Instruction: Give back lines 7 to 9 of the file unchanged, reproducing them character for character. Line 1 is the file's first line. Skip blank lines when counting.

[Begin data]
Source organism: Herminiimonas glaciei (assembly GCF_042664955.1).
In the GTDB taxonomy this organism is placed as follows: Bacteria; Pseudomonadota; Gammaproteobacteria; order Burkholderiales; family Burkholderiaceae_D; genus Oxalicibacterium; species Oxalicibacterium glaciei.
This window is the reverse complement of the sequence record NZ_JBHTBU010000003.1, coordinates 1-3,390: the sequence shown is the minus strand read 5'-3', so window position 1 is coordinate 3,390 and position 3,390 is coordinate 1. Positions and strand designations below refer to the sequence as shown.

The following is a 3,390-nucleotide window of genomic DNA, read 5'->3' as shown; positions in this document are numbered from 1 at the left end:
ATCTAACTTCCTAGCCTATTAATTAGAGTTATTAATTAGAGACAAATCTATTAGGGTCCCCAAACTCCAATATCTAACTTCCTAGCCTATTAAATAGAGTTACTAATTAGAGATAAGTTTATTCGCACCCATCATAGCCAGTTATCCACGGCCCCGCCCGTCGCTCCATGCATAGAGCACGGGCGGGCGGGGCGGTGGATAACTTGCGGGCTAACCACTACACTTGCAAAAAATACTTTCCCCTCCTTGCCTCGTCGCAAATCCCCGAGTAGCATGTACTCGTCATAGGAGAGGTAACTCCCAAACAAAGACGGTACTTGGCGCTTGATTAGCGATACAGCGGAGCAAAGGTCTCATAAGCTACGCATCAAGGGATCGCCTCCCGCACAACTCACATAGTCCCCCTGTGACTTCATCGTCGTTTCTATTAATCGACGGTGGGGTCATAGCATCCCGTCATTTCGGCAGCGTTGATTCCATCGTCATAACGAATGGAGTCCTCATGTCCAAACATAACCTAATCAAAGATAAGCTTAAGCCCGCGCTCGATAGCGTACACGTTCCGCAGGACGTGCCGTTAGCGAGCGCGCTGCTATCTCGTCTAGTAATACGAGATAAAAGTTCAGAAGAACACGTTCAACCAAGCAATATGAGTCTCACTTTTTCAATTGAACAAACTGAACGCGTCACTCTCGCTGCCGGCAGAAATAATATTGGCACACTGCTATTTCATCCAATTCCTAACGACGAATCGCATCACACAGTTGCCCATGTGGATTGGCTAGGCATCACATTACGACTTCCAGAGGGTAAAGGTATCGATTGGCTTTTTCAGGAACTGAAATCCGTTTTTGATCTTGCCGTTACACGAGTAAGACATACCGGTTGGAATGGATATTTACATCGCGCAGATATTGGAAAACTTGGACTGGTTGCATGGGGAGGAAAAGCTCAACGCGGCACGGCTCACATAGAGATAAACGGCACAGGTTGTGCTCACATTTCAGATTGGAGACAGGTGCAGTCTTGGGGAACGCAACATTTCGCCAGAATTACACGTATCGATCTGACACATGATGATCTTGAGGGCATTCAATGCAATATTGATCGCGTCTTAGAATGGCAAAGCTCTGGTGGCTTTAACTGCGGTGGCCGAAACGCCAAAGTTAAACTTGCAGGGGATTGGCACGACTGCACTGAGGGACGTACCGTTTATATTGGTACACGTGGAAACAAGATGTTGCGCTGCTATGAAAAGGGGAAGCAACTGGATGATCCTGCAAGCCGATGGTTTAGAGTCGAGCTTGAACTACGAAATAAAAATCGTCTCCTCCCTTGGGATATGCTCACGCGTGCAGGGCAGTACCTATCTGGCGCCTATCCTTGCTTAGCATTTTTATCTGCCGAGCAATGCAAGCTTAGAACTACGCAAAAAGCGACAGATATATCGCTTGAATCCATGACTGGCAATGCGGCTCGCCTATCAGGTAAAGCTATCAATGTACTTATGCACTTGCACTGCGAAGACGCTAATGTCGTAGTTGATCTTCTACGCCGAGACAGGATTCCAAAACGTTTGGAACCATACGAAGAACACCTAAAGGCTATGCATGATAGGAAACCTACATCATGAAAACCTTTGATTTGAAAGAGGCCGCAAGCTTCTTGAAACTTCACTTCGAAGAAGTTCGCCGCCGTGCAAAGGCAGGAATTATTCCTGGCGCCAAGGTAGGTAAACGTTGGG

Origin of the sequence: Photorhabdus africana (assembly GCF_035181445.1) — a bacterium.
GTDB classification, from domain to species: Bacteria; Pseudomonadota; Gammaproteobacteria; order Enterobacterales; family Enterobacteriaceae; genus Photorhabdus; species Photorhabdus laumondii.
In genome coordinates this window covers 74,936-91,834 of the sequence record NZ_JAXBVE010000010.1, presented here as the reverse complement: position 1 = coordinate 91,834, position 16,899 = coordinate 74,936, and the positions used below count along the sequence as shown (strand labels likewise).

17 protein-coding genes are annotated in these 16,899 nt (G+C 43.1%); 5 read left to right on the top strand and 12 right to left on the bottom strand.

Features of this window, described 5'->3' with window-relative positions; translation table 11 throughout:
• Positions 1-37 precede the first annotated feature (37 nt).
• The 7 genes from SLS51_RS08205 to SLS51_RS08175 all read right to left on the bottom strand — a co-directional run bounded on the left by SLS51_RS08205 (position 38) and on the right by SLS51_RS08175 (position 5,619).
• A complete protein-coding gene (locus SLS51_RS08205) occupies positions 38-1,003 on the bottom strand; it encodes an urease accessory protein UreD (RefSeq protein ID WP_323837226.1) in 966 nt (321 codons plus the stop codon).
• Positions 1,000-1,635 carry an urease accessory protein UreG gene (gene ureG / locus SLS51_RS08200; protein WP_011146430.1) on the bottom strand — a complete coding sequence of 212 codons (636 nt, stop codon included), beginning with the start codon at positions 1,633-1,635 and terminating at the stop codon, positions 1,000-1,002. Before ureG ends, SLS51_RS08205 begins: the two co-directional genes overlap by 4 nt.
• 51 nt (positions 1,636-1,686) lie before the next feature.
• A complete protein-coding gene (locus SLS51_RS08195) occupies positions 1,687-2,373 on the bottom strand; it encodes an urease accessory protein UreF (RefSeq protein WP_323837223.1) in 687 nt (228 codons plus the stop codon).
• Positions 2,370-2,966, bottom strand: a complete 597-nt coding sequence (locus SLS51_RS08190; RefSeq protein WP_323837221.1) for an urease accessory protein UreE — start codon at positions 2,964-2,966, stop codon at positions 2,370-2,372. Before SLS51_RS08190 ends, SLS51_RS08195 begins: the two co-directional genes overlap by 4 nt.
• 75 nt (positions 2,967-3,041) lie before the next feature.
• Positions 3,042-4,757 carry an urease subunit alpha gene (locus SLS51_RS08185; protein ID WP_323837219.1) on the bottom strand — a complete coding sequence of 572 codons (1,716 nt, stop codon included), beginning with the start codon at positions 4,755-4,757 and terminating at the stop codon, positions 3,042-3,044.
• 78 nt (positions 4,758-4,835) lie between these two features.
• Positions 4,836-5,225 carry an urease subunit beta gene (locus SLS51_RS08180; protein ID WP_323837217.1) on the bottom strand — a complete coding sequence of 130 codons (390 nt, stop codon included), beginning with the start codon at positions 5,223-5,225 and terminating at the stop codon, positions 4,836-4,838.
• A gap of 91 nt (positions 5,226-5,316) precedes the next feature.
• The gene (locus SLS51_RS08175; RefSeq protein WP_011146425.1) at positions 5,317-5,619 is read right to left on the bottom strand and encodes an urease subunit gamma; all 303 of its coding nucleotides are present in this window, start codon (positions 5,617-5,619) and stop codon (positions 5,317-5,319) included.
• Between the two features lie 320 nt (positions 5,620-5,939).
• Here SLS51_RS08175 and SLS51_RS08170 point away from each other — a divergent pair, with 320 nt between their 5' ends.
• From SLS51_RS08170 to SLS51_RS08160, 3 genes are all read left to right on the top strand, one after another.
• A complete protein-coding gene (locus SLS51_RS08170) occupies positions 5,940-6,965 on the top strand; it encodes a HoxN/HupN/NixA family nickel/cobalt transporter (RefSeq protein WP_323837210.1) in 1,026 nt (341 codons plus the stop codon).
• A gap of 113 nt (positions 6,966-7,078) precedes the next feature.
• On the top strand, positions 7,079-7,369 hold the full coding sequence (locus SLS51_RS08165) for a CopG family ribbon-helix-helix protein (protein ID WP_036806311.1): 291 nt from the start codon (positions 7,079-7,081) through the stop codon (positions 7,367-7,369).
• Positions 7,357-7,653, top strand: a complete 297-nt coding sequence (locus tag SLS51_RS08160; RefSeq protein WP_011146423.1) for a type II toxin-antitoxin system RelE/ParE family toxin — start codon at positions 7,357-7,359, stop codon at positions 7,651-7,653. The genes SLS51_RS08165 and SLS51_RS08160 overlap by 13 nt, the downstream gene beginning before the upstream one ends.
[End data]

GTDB classification, from domain to species: Bacteria; Pseudomonadota; Gammaproteobacteria; order Enterobacterales; family Enterobacteriaceae; genus Photorhabdus; species Photorhabdus laumondii.
In genome coordinates this window covers 74,936-91,834 of the sequence record NZ_JAXBVE010000010.1, presented here as the reverse complement: position 1 = coordinate 91,834, position 16,899 = coordinate 74,936, and the positions used below count along the sequence as shown (strand labels likewise).

17 protein-coding genes are annotated in these 16,899 nt (G+C 43.1%); 5 read left to right on the top strand and 12 right to left on the bottom strand.